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I work as a Linux System Administrator in a fintech company in Nepal. My responsibilities involve working with mobile banking architecture, understanding the flow of events in mobile banking, and handling interactions with ISO servers. Additionally, I need to understand how certain database flags are affected under specific scenarios, such as failed renewals due to insufficient balances for charge deductions.

The problem I'm facing is that there is limited documentation available for these tasks, and the existing documentation is not very helpful. Previous ticket resolutions also lack the necessary details for me to learn from. Currently, my only option is to seek guidance from senior colleagues, but this approach is becoming quite burdensome for both me and them.

I am seeking advice on how to effectively cope with these challenges and learn the intricacies of this system. Unlike developers who can rely on extensive online resources, I cannot simply Google my way through this learning process, as a deep understanding of the system is crucial in my role. Since my company operates in the fintech sector, I believe the architecture might be similar to Indian fintech systems like Paytm or American systems like PayPal.

Therefore, I am looking for any suggestions on how to efficiently learn and gain expertise in this proprietary information would be greatly appreciated.

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  • There often is no efficient way. The best way may be to spend time improving the documentation.
    – David R
    Commented Aug 8, 2023 at 15:25
  • "Therefore, I am looking for any available documents or resources that explain the architecture of such fintech systems" - This is off-topic. The answer is "google it"/"we are not a search engine". However, the other question you ask is on-topic so I'll edit your post.
    – DarkCygnus
    Commented Aug 8, 2023 at 16:59
  • How long ago did you join this company?
    – DarkCygnus
    Commented Aug 8, 2023 at 17:00
  • 1
    4 months it has been Commented Aug 8, 2023 at 17:10
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    Currently, my only option is to seek guidance from senior colleagues - If the documentation is lacking, then you have no choice but to seek guidance from senior colleagues. You didn't create this problem. If it's becoming burdensome to all involved, then get guidance from your manager on how you should proceed.
    – joeqwerty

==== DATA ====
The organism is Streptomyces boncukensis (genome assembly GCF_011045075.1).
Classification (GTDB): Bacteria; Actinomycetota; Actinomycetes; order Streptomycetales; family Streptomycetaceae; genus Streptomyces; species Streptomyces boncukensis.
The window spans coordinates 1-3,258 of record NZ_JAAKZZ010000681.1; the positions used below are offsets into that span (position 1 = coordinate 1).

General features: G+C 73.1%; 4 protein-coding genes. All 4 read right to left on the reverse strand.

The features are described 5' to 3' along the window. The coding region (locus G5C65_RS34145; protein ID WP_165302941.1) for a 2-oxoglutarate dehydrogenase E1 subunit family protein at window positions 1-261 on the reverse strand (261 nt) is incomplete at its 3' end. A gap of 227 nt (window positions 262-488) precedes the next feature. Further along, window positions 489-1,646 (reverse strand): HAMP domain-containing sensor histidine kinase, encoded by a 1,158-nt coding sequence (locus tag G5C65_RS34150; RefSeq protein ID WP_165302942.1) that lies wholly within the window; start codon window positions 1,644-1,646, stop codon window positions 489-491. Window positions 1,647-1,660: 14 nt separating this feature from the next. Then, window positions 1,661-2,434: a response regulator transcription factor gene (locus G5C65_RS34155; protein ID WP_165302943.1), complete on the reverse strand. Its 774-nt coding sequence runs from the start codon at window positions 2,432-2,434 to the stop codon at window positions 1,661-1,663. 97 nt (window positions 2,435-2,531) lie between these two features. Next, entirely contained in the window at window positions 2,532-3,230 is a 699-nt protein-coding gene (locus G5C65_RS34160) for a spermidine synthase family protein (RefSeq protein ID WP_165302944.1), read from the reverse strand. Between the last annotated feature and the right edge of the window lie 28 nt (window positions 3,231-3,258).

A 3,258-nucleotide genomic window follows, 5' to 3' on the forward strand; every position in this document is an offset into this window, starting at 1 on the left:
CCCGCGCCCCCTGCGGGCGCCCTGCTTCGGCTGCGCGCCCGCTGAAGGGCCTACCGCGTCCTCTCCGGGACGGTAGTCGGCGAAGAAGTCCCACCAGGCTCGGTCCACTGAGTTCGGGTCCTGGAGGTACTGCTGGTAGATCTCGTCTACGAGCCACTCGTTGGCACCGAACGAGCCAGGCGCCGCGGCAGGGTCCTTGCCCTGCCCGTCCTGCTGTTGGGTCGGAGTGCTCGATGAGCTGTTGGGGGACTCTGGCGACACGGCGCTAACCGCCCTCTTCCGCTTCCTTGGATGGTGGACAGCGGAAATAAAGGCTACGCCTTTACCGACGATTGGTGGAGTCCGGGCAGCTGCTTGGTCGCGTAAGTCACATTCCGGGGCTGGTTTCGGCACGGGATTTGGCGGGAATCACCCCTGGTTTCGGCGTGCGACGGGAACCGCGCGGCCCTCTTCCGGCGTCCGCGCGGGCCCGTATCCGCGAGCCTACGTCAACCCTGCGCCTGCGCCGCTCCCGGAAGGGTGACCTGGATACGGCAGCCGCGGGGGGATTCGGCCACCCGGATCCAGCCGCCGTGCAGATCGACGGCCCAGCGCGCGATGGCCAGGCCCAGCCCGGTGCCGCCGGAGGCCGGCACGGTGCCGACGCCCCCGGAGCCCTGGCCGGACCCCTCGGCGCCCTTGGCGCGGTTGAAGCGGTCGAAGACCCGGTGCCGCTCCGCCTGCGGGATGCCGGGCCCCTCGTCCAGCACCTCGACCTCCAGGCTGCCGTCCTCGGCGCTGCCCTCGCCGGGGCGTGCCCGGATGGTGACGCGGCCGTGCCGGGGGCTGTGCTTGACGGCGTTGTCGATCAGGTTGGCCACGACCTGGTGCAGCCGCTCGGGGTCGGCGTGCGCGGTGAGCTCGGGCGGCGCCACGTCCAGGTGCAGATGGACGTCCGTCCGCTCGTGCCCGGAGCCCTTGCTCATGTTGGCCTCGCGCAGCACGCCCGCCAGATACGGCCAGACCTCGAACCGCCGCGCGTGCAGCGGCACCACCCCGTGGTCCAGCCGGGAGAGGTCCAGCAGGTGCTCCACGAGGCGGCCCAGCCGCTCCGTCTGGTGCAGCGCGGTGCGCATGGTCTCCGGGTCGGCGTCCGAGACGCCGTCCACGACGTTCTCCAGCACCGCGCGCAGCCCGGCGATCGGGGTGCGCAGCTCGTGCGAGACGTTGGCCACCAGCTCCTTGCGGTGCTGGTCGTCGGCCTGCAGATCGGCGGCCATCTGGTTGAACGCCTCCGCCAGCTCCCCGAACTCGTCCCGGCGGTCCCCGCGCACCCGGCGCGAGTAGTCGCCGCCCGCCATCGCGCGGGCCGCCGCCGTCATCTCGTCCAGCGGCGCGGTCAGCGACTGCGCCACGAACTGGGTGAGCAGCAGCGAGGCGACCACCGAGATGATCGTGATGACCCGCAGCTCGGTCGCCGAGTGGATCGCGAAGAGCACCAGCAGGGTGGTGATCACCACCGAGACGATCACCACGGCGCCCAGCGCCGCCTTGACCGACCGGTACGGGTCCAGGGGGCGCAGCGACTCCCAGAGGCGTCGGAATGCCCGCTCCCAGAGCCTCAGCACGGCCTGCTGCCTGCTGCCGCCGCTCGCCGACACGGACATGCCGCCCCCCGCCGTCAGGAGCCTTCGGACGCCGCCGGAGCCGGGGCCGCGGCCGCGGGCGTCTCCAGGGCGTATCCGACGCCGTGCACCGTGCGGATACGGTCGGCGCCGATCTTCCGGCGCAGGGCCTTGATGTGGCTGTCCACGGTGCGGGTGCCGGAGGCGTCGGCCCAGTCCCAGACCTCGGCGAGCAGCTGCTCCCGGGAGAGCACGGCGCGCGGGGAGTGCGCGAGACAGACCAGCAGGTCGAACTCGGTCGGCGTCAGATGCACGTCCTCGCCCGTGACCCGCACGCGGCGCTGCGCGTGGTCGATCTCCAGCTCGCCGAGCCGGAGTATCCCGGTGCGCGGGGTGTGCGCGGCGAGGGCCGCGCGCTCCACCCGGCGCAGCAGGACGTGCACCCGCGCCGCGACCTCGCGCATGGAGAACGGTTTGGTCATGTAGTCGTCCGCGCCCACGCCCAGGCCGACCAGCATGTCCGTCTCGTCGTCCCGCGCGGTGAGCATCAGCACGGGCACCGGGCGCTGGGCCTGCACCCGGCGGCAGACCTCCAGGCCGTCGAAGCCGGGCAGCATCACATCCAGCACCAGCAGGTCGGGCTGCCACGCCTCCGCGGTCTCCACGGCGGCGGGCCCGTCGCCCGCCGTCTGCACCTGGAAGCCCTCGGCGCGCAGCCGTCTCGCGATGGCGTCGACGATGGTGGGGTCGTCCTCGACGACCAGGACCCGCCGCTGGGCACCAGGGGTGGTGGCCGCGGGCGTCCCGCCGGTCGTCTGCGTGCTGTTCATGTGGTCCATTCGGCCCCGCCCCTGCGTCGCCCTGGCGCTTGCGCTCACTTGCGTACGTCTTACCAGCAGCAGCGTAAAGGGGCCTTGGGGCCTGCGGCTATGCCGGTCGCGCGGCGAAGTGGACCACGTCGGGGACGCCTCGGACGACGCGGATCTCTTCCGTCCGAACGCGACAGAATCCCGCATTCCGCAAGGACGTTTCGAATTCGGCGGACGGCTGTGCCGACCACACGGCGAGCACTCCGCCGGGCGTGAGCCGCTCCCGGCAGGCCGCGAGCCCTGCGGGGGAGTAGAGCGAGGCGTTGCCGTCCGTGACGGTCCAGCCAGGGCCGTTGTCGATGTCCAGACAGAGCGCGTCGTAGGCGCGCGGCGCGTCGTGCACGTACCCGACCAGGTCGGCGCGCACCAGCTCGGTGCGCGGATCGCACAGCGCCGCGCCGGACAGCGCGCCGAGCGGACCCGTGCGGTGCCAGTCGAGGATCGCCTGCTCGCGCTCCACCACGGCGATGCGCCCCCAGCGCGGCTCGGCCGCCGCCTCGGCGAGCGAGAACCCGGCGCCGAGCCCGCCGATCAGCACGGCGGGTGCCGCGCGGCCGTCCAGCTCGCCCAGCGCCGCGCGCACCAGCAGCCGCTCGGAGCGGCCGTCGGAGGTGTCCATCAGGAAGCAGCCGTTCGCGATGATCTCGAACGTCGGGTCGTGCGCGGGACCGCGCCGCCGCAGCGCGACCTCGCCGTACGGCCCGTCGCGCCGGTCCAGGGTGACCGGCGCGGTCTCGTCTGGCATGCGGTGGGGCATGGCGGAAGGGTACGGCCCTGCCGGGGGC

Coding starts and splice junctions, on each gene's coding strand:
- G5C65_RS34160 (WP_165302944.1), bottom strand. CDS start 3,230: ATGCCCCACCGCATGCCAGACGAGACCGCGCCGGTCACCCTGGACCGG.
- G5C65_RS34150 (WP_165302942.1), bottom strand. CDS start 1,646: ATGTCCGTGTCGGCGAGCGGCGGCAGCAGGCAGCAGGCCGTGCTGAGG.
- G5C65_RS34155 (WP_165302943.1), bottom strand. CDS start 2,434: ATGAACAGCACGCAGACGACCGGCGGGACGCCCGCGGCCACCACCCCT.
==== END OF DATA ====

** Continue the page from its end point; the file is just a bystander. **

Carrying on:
Commented Aug 8, 2023 at 18:01

3 Answers 3

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Currently, my only option is to seek guidance from senior colleagues.

If the documentation is lacking, then you have no choice but to seek guidance from senior colleagues. You didn't create this problem. If it's becoming burdensome to all involved, then get guidance from your manager on how you should proceed.

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Use the test system if there is one. Best way to learn what everything does is to try everything out yourself and observe the workflow. There's nothing particularly difficult about financial software. It's just tracking numbers and compliance.

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Your company has chosen to employ you, pay you, and trust you. They want you to succeed in your job. Properly managed companies, when hiring people, understand that training them is a necessary and fruitful investment of money and senior peoples' time. So don't be embarrassed to ask questions and get help from good people. Seriousy.

Make an appointment with your supervisor, let them know the topic is "training", and ask them the question you asked us. Ask for suggestions for training materials and other ways to learn more about your job and your company's operations. Most supervisors welcome such questions.

If your company uses a cloud provider like AWS / Baidu / Azure, it may help you to get a free-tier account of your own to try out a few things. That might be worth your trouble. Your free account, of course, will stand alone and not have any access to your company's data, so it's only for experimenting.

And, be aware that fintech companies, and other companies handling sensitive user data, don't often publish their internal systems architectures for the general public to read about. Because cybercriminals.

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